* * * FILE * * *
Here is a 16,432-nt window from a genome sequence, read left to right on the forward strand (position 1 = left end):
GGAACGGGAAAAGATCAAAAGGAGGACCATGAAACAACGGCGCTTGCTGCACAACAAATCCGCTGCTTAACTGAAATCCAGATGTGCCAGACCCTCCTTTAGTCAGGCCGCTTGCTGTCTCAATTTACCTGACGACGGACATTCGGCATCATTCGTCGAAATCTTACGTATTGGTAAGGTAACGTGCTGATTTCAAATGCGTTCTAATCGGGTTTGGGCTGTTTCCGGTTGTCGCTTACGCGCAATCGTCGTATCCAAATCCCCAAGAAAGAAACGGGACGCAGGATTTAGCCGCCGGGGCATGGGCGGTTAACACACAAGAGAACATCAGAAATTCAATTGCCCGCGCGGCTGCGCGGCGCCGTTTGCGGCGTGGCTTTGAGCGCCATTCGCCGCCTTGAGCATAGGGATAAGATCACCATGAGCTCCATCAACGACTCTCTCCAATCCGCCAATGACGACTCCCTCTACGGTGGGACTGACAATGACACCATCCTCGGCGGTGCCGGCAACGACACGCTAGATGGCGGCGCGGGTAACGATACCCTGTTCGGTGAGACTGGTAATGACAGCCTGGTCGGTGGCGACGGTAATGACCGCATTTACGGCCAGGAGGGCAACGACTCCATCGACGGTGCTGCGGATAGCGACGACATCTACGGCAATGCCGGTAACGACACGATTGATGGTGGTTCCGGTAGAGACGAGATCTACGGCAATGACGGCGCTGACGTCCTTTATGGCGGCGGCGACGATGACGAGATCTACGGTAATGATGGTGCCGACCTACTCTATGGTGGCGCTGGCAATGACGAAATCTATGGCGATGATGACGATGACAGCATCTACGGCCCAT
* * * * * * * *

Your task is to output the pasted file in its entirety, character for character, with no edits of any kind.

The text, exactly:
Here is a 16,432-nt window from a genome sequence, read left to right on the forward strand (position 1 = left end):
GGAACGGGAAAAGATCAAAAGGAGGACCATGAAACAACGGCGCTTGCTGCACAACAAATCCGCTGCTTAACTGAAATCCAGATGTGCCAGACCCTCCTTTAGTCAGGCCGCTTGCTGTCTCAATTTACCTGACGACGGACATTCGGCATCATTCGTCGAAATCTTACGTATTGGTAAGGTAACGTGCTGATTTCAAATGCGTTCTAATCGGGTTTGGGCTGTTTCCGGTTGTCGCTTACGCGCAATCGTCGTATCCAAATCCCCAAGAAAGAAACGGGACGCAGGATTTAGCCGCCGGGGCATGGGCGGTTAACACACAAGAGAACATCAGAAATTCAATTGCCCGCGCGGCTGCGCGGCGCCGTTTGCGGCGTGGCTTTGAGCGCCATTCGCCGCCTTGAGCATAGGGATAAGATCACCATGAGCTCCATCAACGACTCTCTCCAATCCGCCAATGACGACTCCCTCTACGGTGGGACTGACAATGACACCATCCTCGGCGGTGCCGGCAACGACACGCTAGATGGCGGCGCGGGTAACGATACCCTGTTCGGTGAGACTGGTAATGACAGCCTGGTCGGTGGCGACGGTAATGACCGCATTTACGGCCAGGAGGGCAACGACTCCATCGACGGTGCTGCGGATAGCGACGACATCTACGGCAATGCCGGTAACGACACGATTGATGGTGGTTCCGGTAGAGACGAGATCTACGGCAATGACGGCGCTGACGTCCTTTATGGCGGCGGCGACGATGACGAGATCTACGGTAATGATGGTGCCGACCTACTCTATGGTGGCGCTGGCAATGACGAAATCTATGGCGATGATGACGATGACAGCATCTACGGCCCAT